The winner of ’08 Sundance Film Festival’s Grand Jury prize in the drama category, decided last night, is Courtney Hunt‘s Frozen River — one of many Sundance ’08 films I didn’t get to see. Presumably it will open theatrically down the road. It’s been described as “a somber and suspenseful film about two desperate women who smuggle illegals into the United States,” etc.

Ben Kingsley, Josh Peck in The Wackness

Not to throw water on a proud moment, but it is axiomatic that the winners of the Sundance Grand Jury prize don’t “matter.” The jurors always seem to vote for the values of their effete and ingrown independent-film culture (and are motivated by this and that political factor within this sphere). Getting a thumbs-up from this cut-off crew always seems to bestow a stamp that says “worthy but marginal.”
Conversely, the winner of the Sundance Audience Award usually does suggest that it may be an exceptional or even transcendent film with a potential of reaching into the culture, which is why I’m taken aback that Jonathan Levine‘s The Wackness won this award last night.
I’m not saying that this well-made under-30 relationship film is dimissable, but it just doesn’t have that schwing. At best it’s an in-and-outer — mostly out. Set in ’94, The Wackness is an urban buddy saga (older therapist, teenaged pot dealer) with a funereal visual palette (i.e., covered in dark, gray-green murk) and a vaguely off-putting, constantly medicating male lead (Josh Peck) with a haircut that I came to really and truly hate by the 30-minute mark.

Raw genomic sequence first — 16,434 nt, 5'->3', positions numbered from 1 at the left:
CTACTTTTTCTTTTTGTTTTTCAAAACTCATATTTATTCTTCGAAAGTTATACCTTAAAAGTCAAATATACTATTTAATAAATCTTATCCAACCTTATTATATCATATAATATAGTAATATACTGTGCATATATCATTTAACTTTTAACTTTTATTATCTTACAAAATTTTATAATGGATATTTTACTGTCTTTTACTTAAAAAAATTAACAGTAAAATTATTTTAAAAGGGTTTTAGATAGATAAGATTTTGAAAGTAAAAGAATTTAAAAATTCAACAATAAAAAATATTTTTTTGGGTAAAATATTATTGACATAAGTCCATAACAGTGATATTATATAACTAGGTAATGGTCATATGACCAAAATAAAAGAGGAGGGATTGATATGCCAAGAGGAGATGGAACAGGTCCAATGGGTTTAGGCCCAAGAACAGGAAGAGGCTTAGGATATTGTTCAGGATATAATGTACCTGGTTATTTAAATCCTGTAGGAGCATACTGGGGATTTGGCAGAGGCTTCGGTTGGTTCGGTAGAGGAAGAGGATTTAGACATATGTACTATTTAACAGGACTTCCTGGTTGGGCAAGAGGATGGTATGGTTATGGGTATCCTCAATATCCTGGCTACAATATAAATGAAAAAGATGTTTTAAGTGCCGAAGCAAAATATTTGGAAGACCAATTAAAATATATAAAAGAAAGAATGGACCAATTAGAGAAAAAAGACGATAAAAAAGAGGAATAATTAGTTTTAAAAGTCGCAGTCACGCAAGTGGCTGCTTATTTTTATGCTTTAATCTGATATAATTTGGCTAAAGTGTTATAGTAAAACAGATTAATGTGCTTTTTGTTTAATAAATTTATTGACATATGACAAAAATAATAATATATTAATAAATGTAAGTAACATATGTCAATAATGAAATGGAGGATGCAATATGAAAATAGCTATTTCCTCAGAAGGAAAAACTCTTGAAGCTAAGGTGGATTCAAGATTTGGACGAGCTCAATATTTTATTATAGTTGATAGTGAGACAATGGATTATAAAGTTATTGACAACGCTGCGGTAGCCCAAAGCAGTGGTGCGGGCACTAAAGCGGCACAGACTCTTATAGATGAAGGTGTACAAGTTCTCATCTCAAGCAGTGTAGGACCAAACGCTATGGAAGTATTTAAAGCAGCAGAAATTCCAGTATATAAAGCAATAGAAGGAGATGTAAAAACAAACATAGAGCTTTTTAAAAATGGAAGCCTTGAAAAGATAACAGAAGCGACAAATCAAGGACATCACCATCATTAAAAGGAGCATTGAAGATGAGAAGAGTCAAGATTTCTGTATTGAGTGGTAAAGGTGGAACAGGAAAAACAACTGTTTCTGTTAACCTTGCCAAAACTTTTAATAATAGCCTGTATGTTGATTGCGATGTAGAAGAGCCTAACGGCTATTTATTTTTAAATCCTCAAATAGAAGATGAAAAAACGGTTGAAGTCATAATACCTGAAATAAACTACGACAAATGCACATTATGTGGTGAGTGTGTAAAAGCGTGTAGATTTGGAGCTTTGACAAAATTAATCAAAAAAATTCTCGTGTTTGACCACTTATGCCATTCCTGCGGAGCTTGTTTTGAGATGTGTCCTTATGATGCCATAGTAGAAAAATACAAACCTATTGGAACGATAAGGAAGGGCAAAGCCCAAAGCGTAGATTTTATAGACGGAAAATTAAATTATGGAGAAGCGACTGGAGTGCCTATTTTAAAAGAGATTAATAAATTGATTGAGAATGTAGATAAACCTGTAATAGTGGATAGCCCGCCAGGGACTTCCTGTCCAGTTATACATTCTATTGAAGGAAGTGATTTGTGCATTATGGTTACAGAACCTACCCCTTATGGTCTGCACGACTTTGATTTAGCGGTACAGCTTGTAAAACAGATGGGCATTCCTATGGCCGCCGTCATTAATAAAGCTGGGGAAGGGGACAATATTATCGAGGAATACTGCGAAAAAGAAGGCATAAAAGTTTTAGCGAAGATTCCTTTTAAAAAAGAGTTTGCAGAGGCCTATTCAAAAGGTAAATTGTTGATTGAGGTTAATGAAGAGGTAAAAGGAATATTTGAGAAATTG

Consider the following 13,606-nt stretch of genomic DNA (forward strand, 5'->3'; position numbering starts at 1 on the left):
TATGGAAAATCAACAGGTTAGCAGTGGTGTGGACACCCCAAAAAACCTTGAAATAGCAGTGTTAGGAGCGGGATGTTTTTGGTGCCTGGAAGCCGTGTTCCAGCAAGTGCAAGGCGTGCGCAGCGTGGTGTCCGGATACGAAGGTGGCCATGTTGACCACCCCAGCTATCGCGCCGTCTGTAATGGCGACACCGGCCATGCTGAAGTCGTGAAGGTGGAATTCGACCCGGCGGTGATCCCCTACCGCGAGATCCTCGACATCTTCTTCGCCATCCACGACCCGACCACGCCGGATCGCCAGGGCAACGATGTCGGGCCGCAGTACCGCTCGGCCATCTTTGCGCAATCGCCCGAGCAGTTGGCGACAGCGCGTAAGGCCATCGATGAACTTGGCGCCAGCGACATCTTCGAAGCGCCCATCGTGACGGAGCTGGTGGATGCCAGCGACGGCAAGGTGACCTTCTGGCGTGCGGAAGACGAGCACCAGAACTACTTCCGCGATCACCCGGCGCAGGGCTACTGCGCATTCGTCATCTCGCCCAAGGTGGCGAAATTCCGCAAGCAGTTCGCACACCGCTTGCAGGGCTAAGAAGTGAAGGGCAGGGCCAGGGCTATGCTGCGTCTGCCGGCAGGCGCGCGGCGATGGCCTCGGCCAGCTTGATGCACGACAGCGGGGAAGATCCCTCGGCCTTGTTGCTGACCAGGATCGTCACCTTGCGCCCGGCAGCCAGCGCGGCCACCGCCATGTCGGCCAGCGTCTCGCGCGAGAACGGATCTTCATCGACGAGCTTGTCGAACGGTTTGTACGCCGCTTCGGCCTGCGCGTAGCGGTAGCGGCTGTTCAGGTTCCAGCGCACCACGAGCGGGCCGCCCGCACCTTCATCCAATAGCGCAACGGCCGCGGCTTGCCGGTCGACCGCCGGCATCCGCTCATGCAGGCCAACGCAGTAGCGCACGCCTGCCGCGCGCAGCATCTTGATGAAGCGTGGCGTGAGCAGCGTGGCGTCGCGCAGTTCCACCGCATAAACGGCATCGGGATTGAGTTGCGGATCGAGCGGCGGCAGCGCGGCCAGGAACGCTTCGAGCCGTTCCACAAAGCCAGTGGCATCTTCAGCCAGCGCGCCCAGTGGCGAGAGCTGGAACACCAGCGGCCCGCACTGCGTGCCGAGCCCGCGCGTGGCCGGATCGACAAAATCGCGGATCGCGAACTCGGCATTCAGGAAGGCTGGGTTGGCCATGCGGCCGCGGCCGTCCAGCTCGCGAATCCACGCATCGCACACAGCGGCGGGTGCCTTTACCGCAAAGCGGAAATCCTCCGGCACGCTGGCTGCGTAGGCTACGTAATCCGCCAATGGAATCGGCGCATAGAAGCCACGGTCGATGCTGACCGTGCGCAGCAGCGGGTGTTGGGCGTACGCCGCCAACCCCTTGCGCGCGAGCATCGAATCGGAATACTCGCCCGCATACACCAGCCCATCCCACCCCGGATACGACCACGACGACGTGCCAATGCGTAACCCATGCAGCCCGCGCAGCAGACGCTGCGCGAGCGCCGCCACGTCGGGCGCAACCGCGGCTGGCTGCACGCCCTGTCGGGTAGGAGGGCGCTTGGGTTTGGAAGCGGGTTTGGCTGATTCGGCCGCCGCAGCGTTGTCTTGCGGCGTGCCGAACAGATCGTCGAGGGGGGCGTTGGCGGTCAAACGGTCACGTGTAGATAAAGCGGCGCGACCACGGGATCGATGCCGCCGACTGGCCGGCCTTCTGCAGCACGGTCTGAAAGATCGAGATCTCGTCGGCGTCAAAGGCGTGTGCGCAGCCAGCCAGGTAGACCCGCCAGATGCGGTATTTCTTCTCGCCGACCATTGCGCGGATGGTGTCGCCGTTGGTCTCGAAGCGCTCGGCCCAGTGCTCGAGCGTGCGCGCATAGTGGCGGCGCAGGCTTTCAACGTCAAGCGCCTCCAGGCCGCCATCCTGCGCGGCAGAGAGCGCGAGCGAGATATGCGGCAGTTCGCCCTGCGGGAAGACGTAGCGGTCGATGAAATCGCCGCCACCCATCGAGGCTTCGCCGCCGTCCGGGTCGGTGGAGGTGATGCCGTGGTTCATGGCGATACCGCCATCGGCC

The only unmitigated plus about this film is Ben Kingsley‘s nicely skewed performance as the pot-smoking therapist. But, as I wrote during Sundance, “when you add in Peck’s weirdnesses and all those cigarettes and doobies that everyone keeps sucking into their lungs and before you know it you’re thinking about hitting a health club just to flush the experience out of your system.”
Here are the other Sundance ’08 winners.